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Neville to become first female official at men’s Rugby World Cup

Neville to become first female official at men’s Rugby World Cup

Irish referee Joy Neville will make history as the first female to officiate at a men’s Rugby World Cup later this year.

The former Ireland captain is named as a TMO ahead of the competition beginning in September, following her role during the 2023 Guinness Six Nations, where she was involved in both the Italy v Wales and France v Wales clashes.

She will make her World Cup debut as one of 26 match officials, comprising of 12 referees, seven assistant referees and seven TMOs.

This latest accolade is another one in a growing list for Neville, who refereed the 2017 Women’s World Cup final and became the first female TMO in a top-level men’s Test match in 2020 when Wales clashed with Georgia in the Autumn Nations Cup.

The 2013 Grand Slam winner is one of 13 officials from Guinness Six Nations sides, which include Wayne Barnes, who also makes history.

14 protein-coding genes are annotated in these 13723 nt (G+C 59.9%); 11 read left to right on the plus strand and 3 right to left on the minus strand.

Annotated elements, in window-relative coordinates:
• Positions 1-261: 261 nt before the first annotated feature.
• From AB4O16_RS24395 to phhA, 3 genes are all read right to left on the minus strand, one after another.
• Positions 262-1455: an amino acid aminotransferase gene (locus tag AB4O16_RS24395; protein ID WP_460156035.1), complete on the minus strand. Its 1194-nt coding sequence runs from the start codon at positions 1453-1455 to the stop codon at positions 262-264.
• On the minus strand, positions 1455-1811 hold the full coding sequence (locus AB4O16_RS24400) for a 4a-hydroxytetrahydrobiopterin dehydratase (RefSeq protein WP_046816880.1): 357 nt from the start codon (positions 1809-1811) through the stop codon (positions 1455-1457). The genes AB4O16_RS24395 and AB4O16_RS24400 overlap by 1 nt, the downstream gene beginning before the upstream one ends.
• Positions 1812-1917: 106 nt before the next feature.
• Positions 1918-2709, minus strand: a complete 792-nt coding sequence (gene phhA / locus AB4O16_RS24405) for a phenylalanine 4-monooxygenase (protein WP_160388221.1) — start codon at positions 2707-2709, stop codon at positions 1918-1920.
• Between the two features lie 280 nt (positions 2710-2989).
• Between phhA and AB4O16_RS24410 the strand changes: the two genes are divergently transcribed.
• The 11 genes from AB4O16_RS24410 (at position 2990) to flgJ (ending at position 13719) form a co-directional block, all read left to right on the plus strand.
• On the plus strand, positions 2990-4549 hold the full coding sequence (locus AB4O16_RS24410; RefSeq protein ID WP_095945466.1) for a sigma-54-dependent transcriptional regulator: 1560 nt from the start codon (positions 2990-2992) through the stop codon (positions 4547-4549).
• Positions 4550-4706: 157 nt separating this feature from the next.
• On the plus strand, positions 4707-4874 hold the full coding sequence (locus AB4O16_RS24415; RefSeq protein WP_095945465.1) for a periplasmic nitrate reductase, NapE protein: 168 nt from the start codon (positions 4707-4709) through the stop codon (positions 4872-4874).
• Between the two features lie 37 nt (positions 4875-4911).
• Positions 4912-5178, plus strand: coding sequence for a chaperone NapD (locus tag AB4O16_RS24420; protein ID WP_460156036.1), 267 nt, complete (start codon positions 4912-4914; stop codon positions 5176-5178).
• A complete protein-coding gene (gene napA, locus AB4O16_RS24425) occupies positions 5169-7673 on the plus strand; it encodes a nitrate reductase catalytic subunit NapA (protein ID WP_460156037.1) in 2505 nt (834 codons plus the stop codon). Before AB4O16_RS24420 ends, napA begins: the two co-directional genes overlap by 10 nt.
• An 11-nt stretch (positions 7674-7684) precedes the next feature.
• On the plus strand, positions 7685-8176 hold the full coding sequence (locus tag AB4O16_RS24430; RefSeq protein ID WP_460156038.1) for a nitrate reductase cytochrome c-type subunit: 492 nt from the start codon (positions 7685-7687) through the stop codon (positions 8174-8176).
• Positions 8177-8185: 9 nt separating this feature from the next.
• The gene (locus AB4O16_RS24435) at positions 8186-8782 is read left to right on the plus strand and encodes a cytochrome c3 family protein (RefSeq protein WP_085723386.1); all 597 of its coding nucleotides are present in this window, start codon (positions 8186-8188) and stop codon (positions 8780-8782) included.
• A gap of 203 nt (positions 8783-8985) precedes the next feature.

Referee Wayne Barnes

Barnes began his World Cup refereeing journey in France in 2007 and he returns there for his record-breaking fifth World Cup, looking to add to his leading 102 Tests as a referee.

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There is also a familiar name in the competition, as Welsh TMO Ben Whitehouse is named to follow in the footsteps of his father Nigel, who was an official in 2003.


Referees: Nika Amashukeli (Georgia), Wayne Barnes (England), Nic Berry (Australia), Andrew Brace (Ireland), Matthew Carley (England), Karl Dickson (England), Angus Gardner (Australia), Ben O’Keeffe (New Zealand), Luke Pearce (England), Jaco Peyper (South Africa), Mathieu Raynal (France) and Paul Williams (New Zealand).

Assistant Referees: Chris Busby (Ireland), Pierre Brousset (France), James Doleman (New Zealand), Craig Evans (Wales), Andrea Piardi (Italy), Christophe Ridley (England) and Jordan Way (Australia).

Television Match Officials: Brett Cronan (Australia), Tom Foley (England), Marius Jonker (South Africa), Brian MacNeice (Ireland), Joy Neville (Ireland), Brendon Pickerill (New Zealand) and Ben Whitehouse (Wales)